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Hibernoma

Authors: Riyad NH Seervai and Claire Jordan Wiggins, Medical Students, Baylor College of Medicine, Houston, Texas, USA. DermNet NZ Editor in Chief: Adjunct A/Prof Amanda Oakley, Dermatologist, Hamilton, New Zealand. Copy edited by Gus Mitchell. June 2020.


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What is hibernoma?

Hibernoma, also known as fetal lipoma or lipoma of embryonic fat, is a rare subtype of benign lipomatous tumour derived from brown fat. It was first reported as a ‘pseudolipoma’ (a ‘peculiar fat tumour’) by Merkel in 1906 [1] and was given its name by Gery in 1914 for its resemblance to brown fat found in hibernating animals [2].

What causes hibernoma?

The main function of brown adipose tissue is non-shivering thermogenesis (‘burning’ fat), which it accomplishes through fatty-acid dependent uncoupling of adenosine triphosphate (ATP) production in the mitochondria via the uncoupling protein UCP1 [3]. Brown fat deposits are typically found in infants [4,5], and were believed to disappear during adulthood [6,7]. However, several reports indicate the existence of brown fat in adults [8–10], with debate over whether these deposits constitute classical brown fat or are ‘beige’ fat [11,12]. Continuous growth of these vestiges of brown fat lead to the formation of a hibernoma.

Hibernoma is associated with chromosomal rearrangements in the long arm of chromosome 11 (11q13-21), which includes the multiple endocrine neoplasia type 1 (MEN1) region [13–15].

Loss of AIP and MEN1 genes are considered to be essential for hibernoma development [16]. There are reports of hibernoma in patients with multiple endocrine neoplasia type 1 (MEN1) syndrome [17]. However, the cytogenetic pattern seen in hibernoma differs from those seen in MEN1-associated tumours and it is believed they progress via different mechanisms [15].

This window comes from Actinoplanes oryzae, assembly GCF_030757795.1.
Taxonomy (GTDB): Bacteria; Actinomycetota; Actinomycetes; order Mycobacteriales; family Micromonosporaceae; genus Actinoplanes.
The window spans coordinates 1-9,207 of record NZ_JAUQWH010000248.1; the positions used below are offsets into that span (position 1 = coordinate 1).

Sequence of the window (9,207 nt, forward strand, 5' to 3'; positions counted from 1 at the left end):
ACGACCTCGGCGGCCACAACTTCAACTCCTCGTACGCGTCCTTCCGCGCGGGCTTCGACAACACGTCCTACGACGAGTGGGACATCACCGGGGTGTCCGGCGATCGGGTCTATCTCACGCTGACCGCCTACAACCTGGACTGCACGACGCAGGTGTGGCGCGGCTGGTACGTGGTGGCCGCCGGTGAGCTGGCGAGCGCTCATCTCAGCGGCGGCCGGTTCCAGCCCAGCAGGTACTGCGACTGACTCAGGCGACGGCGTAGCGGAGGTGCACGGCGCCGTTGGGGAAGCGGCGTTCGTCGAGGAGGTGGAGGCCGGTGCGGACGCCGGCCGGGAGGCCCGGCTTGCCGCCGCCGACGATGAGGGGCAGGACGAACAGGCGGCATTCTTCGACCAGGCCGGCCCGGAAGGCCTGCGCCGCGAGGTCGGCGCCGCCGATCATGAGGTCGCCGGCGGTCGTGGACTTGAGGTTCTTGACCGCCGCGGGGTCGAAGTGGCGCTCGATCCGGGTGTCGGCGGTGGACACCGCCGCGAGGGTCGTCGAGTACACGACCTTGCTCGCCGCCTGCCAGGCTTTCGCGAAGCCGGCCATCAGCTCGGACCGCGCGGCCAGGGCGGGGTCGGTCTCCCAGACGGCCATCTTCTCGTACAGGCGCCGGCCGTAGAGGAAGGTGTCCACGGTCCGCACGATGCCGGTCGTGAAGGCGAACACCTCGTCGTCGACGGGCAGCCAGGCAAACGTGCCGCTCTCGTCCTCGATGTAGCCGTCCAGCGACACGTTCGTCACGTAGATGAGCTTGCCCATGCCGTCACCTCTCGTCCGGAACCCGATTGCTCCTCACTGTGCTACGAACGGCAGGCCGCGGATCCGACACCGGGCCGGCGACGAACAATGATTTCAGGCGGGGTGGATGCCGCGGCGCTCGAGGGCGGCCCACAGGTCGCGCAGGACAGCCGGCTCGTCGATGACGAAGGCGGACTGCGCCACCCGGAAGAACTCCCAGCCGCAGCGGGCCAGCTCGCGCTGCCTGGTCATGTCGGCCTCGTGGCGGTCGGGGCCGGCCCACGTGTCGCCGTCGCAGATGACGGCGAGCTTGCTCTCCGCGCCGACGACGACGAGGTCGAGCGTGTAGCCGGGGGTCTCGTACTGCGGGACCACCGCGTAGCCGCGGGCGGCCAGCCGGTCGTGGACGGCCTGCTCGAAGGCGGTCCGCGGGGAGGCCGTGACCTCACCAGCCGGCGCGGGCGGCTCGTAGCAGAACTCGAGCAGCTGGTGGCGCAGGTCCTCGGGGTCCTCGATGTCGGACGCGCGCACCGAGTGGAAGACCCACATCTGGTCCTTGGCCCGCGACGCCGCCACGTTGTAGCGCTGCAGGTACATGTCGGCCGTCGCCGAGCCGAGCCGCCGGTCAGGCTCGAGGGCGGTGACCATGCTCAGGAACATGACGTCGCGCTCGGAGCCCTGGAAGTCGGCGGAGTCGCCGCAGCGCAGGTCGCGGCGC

Two isolated cases of hibernoma have been reported with high expression of TP53, with the authors speculating that inactivation of the protein may be important for their development [18].

Who gets hibernoma?

Hibernomas are rare, comprising ~1% of all adipocytic tumours [19]. They occur in the third to fourth decade of life (the mean age of onset is 38) and they are uncommon in children. They are more common in men [20].

What are the clinical features of hibernomas?

Hibernoma presents as a progressive, slow-growing, painless subcutaneous mass [19]. The most common locations for hibernoma include the thigh, shoulder, back, neck, chest, arm, and retroperitoneum [20]. Other locations include the breast, [21,22], larynx [23], pleura [24], pelvis [25], vulva [26], and scrotum [27,28]. Approximately 10% of hibernomas are intramuscular [20].

What are the complications of hibernomas?

Complications of hibernoma are related to the rapid tumour growth and infiltration of neighbouring structures. Pressure on nerves can result in neuropathic pain.

  • A 36-year-old patient presented with carpal tunnel syndrome due to a hibernoma in the wrist [29].
  • A 55-year-old man had thoracic outlet syndrome from intrathoracic extension of an axillary hibernoma [30].
  • Sciatic neuropathy has been reported in a patient with a giant (27 cm) hibernoma of the thigh [31].
  • An intraosseous hibernoma is typically an incidental finding after a patient presents with back pain (vertebral hibernoma) or knee pain (femoral hibernoma) [32,33].
  • Mediastinal hibernoma was reported as the cause of chronic cough in a 33-year-old female [34].

How is hibernoma diagnosed?

Radiographic imaging is used when considering a diagnosis of hibernoma [19,35].

  • Computed tomography (CT) shows well-circumscribed mass with attenuation intermediate between subcutaneous fat and skeletal muscle.